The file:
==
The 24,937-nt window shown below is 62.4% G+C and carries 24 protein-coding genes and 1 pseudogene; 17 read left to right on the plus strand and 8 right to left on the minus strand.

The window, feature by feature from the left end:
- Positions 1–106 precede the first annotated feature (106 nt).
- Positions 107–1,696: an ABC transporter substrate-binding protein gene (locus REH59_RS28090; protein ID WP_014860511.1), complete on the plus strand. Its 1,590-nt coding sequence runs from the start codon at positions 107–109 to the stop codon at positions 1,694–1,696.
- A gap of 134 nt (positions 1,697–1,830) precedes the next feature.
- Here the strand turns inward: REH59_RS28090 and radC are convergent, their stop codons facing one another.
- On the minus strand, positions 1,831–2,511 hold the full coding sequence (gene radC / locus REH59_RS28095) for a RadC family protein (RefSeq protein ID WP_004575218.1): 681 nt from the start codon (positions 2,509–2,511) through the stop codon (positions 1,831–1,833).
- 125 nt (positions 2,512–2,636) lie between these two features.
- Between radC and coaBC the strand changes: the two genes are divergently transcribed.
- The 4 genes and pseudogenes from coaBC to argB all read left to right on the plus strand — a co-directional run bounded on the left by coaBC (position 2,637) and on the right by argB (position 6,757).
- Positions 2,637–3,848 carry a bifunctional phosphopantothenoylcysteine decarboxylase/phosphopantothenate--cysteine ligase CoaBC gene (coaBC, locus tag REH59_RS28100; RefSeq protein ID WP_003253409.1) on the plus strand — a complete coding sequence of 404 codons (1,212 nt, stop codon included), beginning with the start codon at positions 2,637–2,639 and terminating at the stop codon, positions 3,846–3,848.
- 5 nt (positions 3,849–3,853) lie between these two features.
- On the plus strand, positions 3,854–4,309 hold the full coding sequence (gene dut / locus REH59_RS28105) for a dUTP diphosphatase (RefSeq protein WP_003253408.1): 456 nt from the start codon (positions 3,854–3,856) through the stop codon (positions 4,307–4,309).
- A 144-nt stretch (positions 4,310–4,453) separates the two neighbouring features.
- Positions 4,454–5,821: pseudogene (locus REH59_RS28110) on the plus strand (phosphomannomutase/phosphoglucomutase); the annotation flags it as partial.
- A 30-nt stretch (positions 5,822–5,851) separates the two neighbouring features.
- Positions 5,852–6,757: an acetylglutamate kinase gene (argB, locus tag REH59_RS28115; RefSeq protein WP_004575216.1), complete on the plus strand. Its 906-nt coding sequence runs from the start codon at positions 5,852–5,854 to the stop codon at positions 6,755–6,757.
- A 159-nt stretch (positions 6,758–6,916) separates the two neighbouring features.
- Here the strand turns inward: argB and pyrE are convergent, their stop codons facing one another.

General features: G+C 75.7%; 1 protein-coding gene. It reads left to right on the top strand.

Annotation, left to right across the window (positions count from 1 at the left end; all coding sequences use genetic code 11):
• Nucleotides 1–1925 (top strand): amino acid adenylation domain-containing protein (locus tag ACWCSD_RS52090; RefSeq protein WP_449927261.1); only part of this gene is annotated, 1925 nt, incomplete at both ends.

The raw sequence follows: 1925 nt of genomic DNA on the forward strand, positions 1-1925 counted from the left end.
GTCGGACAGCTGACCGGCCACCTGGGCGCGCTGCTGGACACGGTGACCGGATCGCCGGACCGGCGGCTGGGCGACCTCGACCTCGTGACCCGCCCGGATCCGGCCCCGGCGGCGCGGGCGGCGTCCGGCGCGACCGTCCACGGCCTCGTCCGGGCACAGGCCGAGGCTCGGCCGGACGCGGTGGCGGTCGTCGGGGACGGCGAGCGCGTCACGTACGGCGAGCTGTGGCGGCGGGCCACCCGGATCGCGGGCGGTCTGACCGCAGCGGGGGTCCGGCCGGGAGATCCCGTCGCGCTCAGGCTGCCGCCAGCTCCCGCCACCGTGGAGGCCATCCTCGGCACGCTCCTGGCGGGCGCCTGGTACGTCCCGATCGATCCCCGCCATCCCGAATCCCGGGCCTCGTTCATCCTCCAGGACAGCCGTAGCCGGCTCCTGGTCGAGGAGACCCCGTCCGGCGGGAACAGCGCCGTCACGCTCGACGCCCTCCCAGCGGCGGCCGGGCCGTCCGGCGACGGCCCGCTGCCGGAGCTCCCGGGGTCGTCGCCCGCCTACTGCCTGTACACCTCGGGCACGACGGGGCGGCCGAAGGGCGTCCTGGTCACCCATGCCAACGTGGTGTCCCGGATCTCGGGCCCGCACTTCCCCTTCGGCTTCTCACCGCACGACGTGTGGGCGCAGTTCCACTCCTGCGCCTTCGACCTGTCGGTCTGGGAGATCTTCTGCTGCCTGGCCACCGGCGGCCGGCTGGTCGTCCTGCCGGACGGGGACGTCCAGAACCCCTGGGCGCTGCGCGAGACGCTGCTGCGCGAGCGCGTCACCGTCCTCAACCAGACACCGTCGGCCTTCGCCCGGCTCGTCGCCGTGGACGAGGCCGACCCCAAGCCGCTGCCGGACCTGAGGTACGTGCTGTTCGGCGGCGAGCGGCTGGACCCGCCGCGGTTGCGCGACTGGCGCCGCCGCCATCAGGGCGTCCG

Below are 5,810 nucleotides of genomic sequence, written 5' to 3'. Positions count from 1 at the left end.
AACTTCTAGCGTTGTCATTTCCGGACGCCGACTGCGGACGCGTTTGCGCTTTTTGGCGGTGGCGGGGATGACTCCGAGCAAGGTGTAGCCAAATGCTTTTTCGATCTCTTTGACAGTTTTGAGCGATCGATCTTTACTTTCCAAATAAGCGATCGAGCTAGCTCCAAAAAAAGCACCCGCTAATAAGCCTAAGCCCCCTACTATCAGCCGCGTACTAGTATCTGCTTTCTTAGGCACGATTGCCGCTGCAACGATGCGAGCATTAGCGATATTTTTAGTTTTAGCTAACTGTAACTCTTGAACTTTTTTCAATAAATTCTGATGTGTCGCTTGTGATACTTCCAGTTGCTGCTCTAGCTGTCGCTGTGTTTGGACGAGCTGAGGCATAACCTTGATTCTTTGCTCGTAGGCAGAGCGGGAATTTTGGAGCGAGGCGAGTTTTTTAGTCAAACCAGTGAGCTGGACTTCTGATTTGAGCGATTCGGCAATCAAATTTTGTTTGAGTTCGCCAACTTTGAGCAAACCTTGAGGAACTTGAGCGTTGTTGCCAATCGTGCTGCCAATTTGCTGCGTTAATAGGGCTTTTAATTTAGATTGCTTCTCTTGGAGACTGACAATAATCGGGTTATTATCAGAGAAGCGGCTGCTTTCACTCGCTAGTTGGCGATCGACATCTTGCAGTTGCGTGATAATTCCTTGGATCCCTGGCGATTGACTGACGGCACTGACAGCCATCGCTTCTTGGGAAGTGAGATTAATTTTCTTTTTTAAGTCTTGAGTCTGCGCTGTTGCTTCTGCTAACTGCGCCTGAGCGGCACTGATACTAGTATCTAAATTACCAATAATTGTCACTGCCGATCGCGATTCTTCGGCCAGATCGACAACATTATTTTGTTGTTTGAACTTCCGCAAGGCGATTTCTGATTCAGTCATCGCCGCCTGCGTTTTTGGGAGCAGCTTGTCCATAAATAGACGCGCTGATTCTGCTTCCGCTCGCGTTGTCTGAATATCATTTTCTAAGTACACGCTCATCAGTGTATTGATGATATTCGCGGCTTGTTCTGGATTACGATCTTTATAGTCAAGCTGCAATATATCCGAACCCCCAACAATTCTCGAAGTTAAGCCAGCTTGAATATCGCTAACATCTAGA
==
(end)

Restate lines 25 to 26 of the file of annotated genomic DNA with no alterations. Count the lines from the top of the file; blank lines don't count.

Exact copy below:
Below are 5,810 nucleotides of genomic sequence, written 5' to 3'. Positions count from 1 at the left end.
AACTTCTAGCGTTGTCATTTCCGGACGCCGACTGCGGACGCGTTTGCGCTTTTTGGCGGTGGCGGGGATGACTCCGAGCAAGGTGTAGCCAAATGCTTTTTCGATCTCTTTGACAGTTTTGAGCGATCGATCTTTACTTTCCAAATAAGCGATCGAGCTAGCTCCAAAAAAAGCACCCGCTAATAAGCCTAAGCCCCCTACTATCAGCCGCGTACTAGTATCTGCTTTCTTAGGCACGATTGCCGCTGCAACGATGCGAGCATTAGCGATATTTTTAGTTTTAGCTAACTGTAACTCTTGAACTTTTTTCAATAAATTCTGATGTGTCGCTTGTGATACTTCCAGTTGCTGCTCTAGCTGTCGCTGTGTTTGGACGAGCTGAGGCATAACCTTGATTCTTTGCTCGTAGGCAGAGCGGGAATTTTGGAGCGAGGCGAGTTTTTTAGTCAAACCAGTGAGCTGGACTTCTGATTTGAGCGATTCGGCAATCAAATTTTGTTTGAGTTCGCCAACTTTGAGCAAACCTTGAGGAACTTGAGCGTTGTTGCCAATCGTGCTGCCAATTTGCTGCGTTAATAGGGCTTTTAATTTAGATTGCTTCTCTTGGAGACTGACAATAATCGGGTTATTATCAGAGAAGCGGCTGCTTTCACTCGCTAGTTGGCGATCGACATCTTGCAGTTGCGTGATAATTCCTTGGATCCCTGGCGATTGACTGACGGCACTGACAGCCATCGCTTCTTGGGAAGTGAGATTAATTTTCTTTTTTAAGTCTTGAGTCTGCGCTGTTGCTTCTGCTAACTGCGCCTGAGCGGCACTGATACTAGTATCTAAATTACCAATAATTGTCACTGCCGATCGCGATTCTTCGGCCAGATCGACAACATTATTTTGTTGTTTGAACTTCCGCAAGGCGATTTCTGATTCAGTCATCGCCGCCTGCGTTTTTGGGAGCAGCTTGTCCATAAATAGACGCGCTGATTCTGCTTCCGCTCGCGTTGTCTGAATATCATTTTCTAAGTACACGCTCATCAGTGTATTGATGATATTCGCGGCTTGTTCTGGATTACGATCTTTATAGTCAAGCTGCAATATATCCGAACCCCCAACAATTCTCGAAGTTAAGCCAGCTTGAATATCGCTAACATCTAGA